Despite their best efforts, most companies continue to squander what may be their greatest asset in today's knowledge economy: the wealth of expertise, ideas, and latent insights that lies scattered across or deeply embedded in their organizations. And that's a shame, because capitalizing on those intellectual resources—using existing knowledge to improve performance or combining strands of knowledge to create something altogether new—can help companies respond to a surprising array of challenges, from fending off smaller, nimbler rivals to integrating businesses shoved together in a merger.
Many companies have tried, with mixed success, to leverage this underused asset by centralizing knowledge management functions or by investing heavily in knowledge management technology. We suggest another approach, one that requires managers to change their behavior and the way they spend their time. The approach is novel but, when properly implemented, quite powerful.
|The entire history of the T-shaped manager at BP is one of continually fine-tuning the tension between the manager's horizontal and vertical roles, an evolution that continues to this day.|
We call the approach T-shaped management. It relies on a new kind of executive, one who breaks out of the traditional corporate hierarchy to share knowledge freely across the organization (the horizontal part of the "T") while remaining fiercely committed to individual business unit performance (the vertical part). The successful T-shaped manager must learn to live with, and ultimately thrive within, the tension created by this dual responsibility. Although this tension is most acute for heads of business units, any T-shaped manager with operating unit obligations must wrestle with it.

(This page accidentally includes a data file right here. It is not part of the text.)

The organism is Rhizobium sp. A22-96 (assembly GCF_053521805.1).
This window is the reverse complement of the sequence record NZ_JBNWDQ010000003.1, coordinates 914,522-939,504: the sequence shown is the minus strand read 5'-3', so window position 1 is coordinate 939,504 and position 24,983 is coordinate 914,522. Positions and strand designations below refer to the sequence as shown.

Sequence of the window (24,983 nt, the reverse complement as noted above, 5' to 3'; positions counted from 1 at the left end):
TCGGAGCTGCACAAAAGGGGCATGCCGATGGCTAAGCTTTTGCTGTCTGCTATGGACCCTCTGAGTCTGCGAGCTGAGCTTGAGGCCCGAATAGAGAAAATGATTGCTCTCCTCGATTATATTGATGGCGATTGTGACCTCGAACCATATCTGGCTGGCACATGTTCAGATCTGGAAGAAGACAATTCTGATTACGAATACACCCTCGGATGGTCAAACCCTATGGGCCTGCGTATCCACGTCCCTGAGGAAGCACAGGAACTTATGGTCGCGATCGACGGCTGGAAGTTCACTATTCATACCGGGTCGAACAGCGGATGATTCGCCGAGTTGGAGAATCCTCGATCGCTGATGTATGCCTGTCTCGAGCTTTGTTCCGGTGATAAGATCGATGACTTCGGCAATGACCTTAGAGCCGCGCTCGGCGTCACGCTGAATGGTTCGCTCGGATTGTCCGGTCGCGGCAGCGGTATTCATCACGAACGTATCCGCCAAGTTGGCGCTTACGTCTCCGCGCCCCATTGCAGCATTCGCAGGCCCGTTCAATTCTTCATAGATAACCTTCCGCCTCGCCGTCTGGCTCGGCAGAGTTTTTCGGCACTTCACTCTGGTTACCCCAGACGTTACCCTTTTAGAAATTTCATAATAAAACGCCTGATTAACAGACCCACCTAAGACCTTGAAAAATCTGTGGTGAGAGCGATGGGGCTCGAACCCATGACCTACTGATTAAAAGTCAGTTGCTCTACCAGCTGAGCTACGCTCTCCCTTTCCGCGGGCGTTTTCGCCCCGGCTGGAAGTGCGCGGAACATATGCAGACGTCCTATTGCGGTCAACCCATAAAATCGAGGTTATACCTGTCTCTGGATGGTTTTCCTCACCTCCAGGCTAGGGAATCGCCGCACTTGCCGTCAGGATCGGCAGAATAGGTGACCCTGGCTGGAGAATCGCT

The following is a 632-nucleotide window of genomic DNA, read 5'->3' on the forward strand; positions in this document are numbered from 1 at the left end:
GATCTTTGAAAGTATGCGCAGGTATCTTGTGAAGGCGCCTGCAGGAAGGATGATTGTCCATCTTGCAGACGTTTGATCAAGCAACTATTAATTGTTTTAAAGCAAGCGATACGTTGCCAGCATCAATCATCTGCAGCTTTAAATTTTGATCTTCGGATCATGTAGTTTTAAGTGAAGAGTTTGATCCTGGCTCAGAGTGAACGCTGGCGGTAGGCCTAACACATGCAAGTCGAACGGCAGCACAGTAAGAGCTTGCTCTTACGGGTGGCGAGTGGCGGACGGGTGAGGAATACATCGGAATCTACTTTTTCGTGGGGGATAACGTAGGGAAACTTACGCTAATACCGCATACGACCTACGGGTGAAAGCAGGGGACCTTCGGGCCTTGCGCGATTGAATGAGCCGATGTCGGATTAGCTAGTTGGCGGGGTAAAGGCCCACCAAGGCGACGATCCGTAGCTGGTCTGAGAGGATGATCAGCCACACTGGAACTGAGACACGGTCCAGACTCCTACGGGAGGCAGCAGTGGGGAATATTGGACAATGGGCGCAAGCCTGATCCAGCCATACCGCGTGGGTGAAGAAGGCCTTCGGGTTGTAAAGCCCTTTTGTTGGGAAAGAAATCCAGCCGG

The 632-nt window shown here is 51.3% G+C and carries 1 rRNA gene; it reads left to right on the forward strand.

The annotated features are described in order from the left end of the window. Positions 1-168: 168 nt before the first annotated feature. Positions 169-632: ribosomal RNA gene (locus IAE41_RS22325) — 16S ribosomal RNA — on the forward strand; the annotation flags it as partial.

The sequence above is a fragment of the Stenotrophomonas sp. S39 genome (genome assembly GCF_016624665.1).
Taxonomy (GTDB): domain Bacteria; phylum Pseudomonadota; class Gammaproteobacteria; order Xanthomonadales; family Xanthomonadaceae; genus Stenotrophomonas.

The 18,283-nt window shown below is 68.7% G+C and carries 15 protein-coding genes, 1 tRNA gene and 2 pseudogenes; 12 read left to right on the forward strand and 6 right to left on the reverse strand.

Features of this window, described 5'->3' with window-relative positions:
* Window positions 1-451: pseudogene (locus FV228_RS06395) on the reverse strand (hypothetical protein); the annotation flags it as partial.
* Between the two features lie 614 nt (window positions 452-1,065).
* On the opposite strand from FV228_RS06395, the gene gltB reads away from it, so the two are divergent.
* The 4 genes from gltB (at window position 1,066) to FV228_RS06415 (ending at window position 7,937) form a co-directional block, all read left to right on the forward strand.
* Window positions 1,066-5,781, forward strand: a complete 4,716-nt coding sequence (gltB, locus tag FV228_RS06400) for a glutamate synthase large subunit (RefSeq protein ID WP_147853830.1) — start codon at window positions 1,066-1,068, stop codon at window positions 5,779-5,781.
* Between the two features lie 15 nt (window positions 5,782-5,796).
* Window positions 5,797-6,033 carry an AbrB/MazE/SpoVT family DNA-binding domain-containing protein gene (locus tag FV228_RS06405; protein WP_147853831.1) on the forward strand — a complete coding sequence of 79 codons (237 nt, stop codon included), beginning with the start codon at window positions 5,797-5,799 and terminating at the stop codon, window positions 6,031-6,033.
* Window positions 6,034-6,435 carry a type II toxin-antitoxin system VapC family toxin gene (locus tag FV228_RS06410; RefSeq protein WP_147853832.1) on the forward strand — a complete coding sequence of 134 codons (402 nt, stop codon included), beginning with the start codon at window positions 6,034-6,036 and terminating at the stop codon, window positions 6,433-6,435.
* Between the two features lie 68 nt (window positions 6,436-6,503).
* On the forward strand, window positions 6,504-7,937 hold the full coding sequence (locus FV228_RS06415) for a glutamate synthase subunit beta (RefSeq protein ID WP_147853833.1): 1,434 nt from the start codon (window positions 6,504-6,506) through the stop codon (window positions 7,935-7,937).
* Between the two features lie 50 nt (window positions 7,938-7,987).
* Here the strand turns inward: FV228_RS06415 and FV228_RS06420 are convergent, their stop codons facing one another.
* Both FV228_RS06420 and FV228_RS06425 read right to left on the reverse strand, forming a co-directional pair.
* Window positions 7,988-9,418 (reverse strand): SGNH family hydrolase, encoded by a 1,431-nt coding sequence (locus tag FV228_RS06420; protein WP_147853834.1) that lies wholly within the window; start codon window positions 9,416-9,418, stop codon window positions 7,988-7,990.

Effective T-shaped managers will benefit companies of almost any size, but they're particularly crucial in large corporations where operating units have been granted considerable autonomy. Although giving business units greater freedom generally increases accountability, spurs innovation, and promotes sensitivity to local market conditions, it also can lead to competition between units, which may hoard, rather than share, expertise. By encouraging collaboration, a T-shaped management system can be a powerful counterbalance to such negative behavior.
Our research over the past six years suggests that few companies have recognized T-shaped management as a key to success and even fewer have enjoyed its benefits. So how do you successfully cultivate T-shaped managers and capitalize on the value they can create?
Energy giant BP Amoco—a sprawling enterprise with over 100,000 employees and operations in l00 countries—provides some provocative answers. Our in-depth examination of BP's management practices, including interviews with more than 25 business-unit and corporate managers, highlighted five specific types of value that T-shaped managers can generate. BP's experience also suggests guidelines for creating an environment in which T-shaped managers will flourish. Such guidelines are important because the benefits of T-shaped management won't be realized—will even become liabilities—if the concept is poorly implemented. A key insight: senior executives must put in place mechanisms that simultaneously promote and discipline managers' knowledge-sharing activities
How do T-shaped managers create horizontal value? In their HBR story, Morten T. Hansen and Bolko Von Oetinger outline these five steps "which progress up the value-added ladder from the exploitation of existing resources and knowledge to the exploration of new opportunities."